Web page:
New York, 25 October 2013
Ladies and gentlemen,
At the Human Rights Council in June 2012, a group of 16 States, including two Permanent Members of the Security Council, made a joint statement urging this mandate to focus on the use of drones in counter-terrorism operations by reference to international law principles governing the use of force, as well of course as international humanitarian law and international human rights law.
In response to this request, I set up a team of researchers and consultants to look into the legal issues, and to examine the allegation that the use of drones in various theatres of conflict has resulted in disproportionate civilian casualties. That process began in January of this year and is continuing.
I want to start by identifying three key challenges that we have faced. The first is the need to identify what we mean by civilian casualties. Drone technology was developed specifically for use in asymmetrical conflicts with non-State armed groups. As we know, these groups often intermingle with the civilian population, whose members may provide varying degrees of voluntary or involuntary support. The question which then arises is whether civilians who provide this kind of support are to be regarded as taking part in hostilities, or as enjoying protected civilian status under international humanitarian law. Differences of view about the forms of activity that amount to direct participation in hostilities under international humanitarian law will almost inevitably result in different assessments of civilian casualty levels. It is therefore critical to achieve clarity on this question, and to achieve consensus on the applicability of the guidance issued by the International Committee of the Red Cross.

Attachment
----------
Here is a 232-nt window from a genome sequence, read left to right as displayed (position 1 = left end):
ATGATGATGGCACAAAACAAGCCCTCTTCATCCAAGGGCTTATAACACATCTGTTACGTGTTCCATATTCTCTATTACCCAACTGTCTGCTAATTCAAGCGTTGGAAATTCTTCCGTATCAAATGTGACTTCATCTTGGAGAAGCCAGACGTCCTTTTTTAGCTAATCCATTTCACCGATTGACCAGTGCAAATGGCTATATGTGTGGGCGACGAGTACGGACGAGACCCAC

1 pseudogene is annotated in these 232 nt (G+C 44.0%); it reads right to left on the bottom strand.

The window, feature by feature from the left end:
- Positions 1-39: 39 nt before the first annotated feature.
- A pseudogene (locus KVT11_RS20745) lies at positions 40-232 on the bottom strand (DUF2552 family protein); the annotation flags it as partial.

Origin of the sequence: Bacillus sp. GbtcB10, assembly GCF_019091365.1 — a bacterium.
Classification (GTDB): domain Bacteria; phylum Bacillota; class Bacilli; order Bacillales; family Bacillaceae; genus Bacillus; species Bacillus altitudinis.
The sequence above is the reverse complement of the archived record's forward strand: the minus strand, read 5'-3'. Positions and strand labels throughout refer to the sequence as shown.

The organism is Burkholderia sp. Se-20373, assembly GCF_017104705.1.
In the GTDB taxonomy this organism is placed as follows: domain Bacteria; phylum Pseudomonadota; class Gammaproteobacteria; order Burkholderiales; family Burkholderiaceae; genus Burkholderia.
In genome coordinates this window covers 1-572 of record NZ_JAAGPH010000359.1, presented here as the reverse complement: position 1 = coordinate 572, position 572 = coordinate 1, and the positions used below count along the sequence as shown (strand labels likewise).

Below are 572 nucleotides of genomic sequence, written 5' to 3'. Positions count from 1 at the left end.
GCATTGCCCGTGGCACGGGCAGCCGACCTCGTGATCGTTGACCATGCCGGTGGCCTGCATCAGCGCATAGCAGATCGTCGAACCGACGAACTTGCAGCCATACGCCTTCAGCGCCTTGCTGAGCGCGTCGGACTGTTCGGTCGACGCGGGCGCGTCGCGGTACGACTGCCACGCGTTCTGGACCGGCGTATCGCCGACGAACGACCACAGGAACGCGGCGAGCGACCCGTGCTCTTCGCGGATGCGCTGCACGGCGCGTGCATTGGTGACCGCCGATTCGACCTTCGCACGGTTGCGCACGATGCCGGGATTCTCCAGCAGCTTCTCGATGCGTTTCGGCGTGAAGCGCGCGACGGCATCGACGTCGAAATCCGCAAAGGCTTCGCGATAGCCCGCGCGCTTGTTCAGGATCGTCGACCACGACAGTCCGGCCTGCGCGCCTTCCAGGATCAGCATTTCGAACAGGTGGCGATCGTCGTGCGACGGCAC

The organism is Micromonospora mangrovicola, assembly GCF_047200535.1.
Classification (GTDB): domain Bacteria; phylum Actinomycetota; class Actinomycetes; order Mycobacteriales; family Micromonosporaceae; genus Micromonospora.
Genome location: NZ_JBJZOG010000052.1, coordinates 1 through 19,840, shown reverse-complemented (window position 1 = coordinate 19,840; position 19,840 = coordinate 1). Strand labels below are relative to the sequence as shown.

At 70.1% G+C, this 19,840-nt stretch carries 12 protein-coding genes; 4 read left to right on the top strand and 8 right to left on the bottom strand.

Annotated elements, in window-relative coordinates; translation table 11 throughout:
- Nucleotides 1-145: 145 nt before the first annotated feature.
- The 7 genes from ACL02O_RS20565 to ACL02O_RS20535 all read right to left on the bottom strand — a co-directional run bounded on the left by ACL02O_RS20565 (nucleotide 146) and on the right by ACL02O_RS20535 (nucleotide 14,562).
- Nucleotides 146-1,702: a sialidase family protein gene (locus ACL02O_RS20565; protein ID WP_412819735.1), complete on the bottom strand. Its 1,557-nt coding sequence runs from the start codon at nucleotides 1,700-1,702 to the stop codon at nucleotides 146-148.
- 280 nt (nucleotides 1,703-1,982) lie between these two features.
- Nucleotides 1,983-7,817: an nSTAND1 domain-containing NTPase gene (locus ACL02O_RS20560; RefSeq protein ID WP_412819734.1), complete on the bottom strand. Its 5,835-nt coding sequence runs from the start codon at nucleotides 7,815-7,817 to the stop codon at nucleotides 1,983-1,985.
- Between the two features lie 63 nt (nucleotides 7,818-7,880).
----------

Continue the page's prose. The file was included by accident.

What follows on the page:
The second key challenge is lack of transparency. This is the single greatest obstacle to an evaluation of the civilian impact of drone strikes, which makes it extremely difficult to assess claims of precision targeting objectively.
The third challenge is the uncertainty that surrounds some of the key principles of international law and their relevance to modern forms of asymmetrical conflict. Despite the proliferation of this technology, and its impact on international counter-terrorism and counter-insurgency operations, there is a lack of consensus on the core legal principles that are engaged by this technology. There is a pressing need for the international community now to come together and try to seek agreement on the correct interpretation of the law.
This morning's interactive dialogue will mark the first time that States have publicly discussed the use of drones – or remotely piloted aircraft - for the purposes of lethal extra-territorial counter-terrorism operations.
Today's report sets out some interim conclusions, and identifies the key areas of legal controversy. I hope I have succeeded in describing the facts accurately, and in setting out both sides of the legal arguments fairly. That was certainly my intention. This report, together with the report of my colleague the Special Rapporteur on extrajudicial, summary or arbitrary executions, Christof Heyns, are the start of an important conversation, and not the end of one.
My next report to the Human Rights Council will examine the facts surrounding a sample of particular drone strikes. In the meantime all Member States will be provided with an opportunity to set their own understanding of the key legal issues in dispute. My intention is to report to the Human Rights Council on the responses I receive.
The aim is to promote an informed international debate between States. But there is only so far that the Special Procedures mandates can take this process. We can raise the issues for discussion and we can pose the difficult questions. The General Assembly has two reports before it today which do just that. Given time and co-operation from States, we can also provide a reasonable amount of factual context against which to debate the issues. In the end though it will be for Member States to promote and support efforts to agree on a framework which is consistent with international law including, in particular, international humanitarian and human rights law.